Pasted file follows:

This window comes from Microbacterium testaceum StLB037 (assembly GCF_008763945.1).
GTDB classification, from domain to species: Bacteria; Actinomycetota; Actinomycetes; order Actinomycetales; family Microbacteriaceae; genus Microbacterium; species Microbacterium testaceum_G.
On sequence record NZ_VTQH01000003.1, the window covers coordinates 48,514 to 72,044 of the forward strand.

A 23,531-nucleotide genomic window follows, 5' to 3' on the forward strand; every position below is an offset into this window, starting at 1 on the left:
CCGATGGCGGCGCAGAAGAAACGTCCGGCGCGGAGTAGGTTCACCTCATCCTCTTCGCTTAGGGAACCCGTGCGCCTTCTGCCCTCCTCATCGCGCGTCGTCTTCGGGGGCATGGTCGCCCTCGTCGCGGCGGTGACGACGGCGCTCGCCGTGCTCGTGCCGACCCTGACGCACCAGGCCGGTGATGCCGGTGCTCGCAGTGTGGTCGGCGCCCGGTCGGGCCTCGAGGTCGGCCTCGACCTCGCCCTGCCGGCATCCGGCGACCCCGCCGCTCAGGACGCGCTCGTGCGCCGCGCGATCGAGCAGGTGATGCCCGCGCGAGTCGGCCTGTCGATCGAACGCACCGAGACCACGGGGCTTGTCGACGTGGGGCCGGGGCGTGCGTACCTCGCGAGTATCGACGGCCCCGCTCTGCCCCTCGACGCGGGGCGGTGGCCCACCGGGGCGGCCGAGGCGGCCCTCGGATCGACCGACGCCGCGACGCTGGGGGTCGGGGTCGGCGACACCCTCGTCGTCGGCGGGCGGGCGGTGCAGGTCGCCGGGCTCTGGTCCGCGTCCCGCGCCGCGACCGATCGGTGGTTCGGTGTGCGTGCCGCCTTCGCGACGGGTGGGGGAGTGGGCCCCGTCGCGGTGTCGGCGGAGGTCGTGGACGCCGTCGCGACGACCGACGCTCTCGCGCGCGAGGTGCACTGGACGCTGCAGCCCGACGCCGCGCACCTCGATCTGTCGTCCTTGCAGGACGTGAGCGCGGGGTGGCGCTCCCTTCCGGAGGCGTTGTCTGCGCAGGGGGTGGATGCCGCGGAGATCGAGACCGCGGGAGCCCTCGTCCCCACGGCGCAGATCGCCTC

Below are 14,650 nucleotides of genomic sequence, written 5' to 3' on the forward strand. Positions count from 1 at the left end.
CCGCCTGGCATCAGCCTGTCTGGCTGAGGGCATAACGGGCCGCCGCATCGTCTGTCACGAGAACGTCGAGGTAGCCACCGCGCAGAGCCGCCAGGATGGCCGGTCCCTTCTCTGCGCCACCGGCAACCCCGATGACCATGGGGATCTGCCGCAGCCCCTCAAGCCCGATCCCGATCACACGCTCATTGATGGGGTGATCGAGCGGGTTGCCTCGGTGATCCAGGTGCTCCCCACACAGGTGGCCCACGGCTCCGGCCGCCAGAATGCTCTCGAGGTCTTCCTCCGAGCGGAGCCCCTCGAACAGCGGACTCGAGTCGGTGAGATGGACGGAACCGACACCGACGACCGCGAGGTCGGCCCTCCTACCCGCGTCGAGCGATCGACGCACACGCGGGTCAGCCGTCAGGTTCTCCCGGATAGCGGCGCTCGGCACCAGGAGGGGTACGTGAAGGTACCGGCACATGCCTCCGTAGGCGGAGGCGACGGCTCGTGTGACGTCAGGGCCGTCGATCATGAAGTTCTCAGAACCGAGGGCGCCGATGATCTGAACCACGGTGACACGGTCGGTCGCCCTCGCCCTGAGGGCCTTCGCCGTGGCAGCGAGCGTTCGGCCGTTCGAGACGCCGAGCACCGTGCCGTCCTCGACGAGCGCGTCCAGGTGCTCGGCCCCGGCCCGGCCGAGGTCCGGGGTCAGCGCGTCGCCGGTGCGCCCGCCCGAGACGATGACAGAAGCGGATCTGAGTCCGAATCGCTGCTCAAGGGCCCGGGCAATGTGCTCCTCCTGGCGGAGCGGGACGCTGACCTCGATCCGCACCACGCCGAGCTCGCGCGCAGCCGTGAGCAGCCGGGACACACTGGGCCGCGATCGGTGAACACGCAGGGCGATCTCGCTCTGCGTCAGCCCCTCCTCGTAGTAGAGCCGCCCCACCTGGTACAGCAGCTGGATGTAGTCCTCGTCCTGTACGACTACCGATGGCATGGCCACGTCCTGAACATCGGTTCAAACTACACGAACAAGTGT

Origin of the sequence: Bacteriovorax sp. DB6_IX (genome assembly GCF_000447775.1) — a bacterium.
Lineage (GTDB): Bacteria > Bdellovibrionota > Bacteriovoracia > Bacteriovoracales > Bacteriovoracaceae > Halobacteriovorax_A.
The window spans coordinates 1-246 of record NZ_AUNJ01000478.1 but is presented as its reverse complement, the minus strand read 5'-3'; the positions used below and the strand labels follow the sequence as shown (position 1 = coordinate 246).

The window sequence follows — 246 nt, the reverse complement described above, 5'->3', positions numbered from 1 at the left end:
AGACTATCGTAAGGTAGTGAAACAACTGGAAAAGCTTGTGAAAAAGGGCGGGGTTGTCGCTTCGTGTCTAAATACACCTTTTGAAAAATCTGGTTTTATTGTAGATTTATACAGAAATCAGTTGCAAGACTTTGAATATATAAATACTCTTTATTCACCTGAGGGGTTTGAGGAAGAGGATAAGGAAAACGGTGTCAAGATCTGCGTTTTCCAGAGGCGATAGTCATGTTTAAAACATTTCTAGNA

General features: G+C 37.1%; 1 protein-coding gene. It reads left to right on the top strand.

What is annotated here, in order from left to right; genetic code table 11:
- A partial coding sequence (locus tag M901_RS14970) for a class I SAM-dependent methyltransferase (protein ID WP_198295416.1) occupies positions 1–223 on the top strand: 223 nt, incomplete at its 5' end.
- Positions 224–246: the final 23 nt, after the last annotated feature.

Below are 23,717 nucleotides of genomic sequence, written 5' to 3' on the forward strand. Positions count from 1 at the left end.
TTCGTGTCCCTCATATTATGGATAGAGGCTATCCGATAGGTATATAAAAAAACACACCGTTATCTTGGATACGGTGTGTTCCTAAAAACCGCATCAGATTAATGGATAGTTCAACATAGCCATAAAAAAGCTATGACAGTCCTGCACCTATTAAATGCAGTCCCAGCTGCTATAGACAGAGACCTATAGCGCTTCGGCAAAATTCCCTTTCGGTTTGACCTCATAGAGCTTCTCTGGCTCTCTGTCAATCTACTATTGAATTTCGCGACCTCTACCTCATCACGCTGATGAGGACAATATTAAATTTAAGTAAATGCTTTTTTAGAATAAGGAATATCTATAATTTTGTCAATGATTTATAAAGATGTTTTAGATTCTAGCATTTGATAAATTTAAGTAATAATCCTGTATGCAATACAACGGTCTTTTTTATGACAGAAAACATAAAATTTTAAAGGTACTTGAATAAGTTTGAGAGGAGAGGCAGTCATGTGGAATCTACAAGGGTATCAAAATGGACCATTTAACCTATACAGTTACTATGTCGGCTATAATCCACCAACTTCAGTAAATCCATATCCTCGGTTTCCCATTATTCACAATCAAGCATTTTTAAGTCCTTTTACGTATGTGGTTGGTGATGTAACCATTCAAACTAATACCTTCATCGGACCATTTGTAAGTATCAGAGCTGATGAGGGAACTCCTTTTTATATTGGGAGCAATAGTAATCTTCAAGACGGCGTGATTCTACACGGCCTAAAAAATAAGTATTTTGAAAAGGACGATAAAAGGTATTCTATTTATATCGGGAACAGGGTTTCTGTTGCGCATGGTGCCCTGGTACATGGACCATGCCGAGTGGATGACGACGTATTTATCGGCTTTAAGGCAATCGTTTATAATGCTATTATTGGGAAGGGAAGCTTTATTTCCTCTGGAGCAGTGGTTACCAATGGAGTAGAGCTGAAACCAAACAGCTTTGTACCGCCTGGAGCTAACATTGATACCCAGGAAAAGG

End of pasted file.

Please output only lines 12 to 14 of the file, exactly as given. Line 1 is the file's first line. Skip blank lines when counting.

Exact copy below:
AGACTATCGTAAGGTAGTGAAACAACTGGAAAAGCTTGTGAAAAAGGGCGGGGTTGTCGCTTCGTGTCTAAATACACCTTTTGAAAAATCTGGTTTTATTGTAGATTTATACAGAAATCAGTTGCAAGACTTTGAATATATAAATACTCTTTATTCACCTGAGGGGTTTGAGGAAGAGGATAAGGAAAACGGTGTCAAGATCTGCGTTTTCCAGAGGCGATAGTCATGTTTAAAACATTTCTAGNA

General features: G+C 37.1%; 1 protein-coding gene. It reads left to right on the top strand.

What is annotated here, in order from left to right; genetic code table 11: